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A Thematic Analysis of Collective Trauma and Enemy Image Construction in the 1980s American Action Film
Lennart Soberon

During the 1980s the spectre of the Vietnam War haunted the sites of cinema and popular culture in various forms. Whereas a rich body of scholarly research exists on cinematic iterations of the Vietnam war as trauma, the discursive dynamics between memory, ideology and genre in relation to enemy image construction are somewhat underdeveloped. This article utilises genre studies, conflict studies and trauma theory in analysing how the representations of film villains interact with the construction of cultural trauma and national identity. Considering the American action thriller to be an important site for processes of commemoration and memorialisation, the discursive construction and formal articulation of national trauma are theorised within the genre. Additionally, a thematic and textual analysis was conducted of a sample of forty American action thriller films. The analysis illustrates how the genre operates through a structure of violent traumatisation and heroic vindication, offering a logic built on the necessity and legitimacy of revenge against a series of enemy-others.

Film Studies
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Khaki Gothic and Comedy
Sunday Swift

On first glance, M*A*S*H (1972–83) might not be the ideal text for Gothic analysis. Aesthetically, the traditional dark castles surrounded by black forests in the moonlight are replaced by muted khaki and green canvas Army tents, and the tinny canned laughter punctuating the sardonic jokes echo longer than the terrified screams in the night. Gothic and war are uneasy bedfellows; it is the inclusion of comedy, however, that determines just how horrific the result can be. Using M*A*S*H as a primary example to explore what I refer to as Khaki Gothic this paper will explore how, utilising Gothic tropes, comedy can disguise, diffuse and intensify the horrors of war.

Gothic Studies
Uses and Misuses of International Humanitarian Law and Humanitarian Principles
Rony Brauman

’ personnel bearing that same emblem, based on the Swiss flag, in homage to the country hosting the conference. The Geneva Conventions have evolved, filling out with each successive conference, and their scope has been broadened to include the shipwrecked (1906), prisoners (1929) and civilian populations (1949). ‘Additional protocols’ were adopted in 1977, in the wake of the wars of decolonisation and the Vietnam War, to cover ‘irregular’ forces in domestic conflicts. The original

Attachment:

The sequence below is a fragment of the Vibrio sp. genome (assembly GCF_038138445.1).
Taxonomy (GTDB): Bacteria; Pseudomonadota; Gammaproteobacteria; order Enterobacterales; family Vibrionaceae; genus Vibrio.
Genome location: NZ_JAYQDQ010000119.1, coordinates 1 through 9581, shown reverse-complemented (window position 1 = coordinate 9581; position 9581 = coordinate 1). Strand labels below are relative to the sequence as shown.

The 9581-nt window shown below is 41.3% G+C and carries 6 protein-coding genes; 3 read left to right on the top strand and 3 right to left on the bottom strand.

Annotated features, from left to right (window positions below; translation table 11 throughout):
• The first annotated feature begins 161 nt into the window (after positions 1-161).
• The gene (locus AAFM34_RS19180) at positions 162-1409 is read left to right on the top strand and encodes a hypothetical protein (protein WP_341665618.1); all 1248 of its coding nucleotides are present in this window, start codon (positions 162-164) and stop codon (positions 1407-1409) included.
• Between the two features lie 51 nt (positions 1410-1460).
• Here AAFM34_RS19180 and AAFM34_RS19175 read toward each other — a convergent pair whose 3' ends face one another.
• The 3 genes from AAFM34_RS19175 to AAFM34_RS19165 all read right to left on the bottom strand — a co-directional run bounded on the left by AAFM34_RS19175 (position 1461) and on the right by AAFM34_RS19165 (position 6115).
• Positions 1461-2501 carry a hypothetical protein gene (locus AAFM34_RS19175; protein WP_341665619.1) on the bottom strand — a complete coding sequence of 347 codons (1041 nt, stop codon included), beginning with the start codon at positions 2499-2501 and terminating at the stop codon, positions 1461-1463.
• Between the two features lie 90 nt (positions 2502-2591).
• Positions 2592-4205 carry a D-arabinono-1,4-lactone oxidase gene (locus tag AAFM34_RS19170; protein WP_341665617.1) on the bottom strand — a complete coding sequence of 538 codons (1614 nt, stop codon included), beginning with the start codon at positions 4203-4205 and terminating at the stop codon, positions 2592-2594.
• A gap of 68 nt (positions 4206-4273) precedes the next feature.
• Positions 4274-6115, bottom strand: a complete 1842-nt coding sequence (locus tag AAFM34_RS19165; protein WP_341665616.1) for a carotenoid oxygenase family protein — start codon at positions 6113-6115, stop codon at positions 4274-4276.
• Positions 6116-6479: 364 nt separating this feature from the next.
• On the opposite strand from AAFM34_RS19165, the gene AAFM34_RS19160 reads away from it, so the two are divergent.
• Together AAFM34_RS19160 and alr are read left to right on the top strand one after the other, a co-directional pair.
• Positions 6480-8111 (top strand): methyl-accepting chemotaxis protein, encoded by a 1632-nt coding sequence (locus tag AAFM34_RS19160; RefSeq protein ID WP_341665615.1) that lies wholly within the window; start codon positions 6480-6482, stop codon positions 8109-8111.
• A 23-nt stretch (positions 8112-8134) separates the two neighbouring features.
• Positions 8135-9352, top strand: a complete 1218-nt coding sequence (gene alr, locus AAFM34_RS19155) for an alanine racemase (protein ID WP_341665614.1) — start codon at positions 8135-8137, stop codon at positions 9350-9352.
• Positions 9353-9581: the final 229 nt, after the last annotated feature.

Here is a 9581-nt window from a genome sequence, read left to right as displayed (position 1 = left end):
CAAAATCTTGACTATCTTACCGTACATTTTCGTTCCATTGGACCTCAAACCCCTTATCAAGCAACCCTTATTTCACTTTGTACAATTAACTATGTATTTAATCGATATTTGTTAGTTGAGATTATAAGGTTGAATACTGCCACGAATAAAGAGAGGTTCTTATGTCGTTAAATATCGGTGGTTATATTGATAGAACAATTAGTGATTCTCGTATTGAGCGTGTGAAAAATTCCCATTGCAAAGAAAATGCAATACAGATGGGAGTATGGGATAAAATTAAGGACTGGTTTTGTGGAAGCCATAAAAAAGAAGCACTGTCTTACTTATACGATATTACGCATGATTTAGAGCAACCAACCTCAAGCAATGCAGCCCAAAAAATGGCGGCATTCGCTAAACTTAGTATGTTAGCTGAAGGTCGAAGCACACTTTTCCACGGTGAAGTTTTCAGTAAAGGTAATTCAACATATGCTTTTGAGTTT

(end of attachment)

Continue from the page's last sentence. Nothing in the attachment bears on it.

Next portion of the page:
Journal of Humanitarian Affairs
Open Access (free)
Humanitarianism in a Post-Liberal World Order
Stephen Hopgood

aspirations of the casualties of the attempt to create one world in the image of liberal freedom. Resistance was often futile or at least hugely costly (think of Vietnam). Wars were waged for decades to ensure no part of the system could harbour an economic model or an ideological commitment that was antithetical to the liberal capitalist consensus or refuse to open up its resources to the needs of the international market ( Robinson, 1996 ). Take, for example, Henri Dunant, the patron saint of modern humanitarianism, who was actually at Solferino

Journal of Humanitarian Affairs
Marie-Luce Desgrandchamps, Lasse Heerten, Arua Oko Omaka, Kevin O'Sullivan, and Bertrand Taithe

, these references also lead us into the global 1960s. It is only partly true that Biafra was the first postcolonial conflict that was discussed as a genocide – but the way these references worked changed with Biafra. Already before the American war in South East Asia, what is usually called the Vietnam War was then described as possibly genocidal. This was something that many New Leftists at least were concerned about. Some of their leading figures and intellectuals associated

Journal of Humanitarian Affairs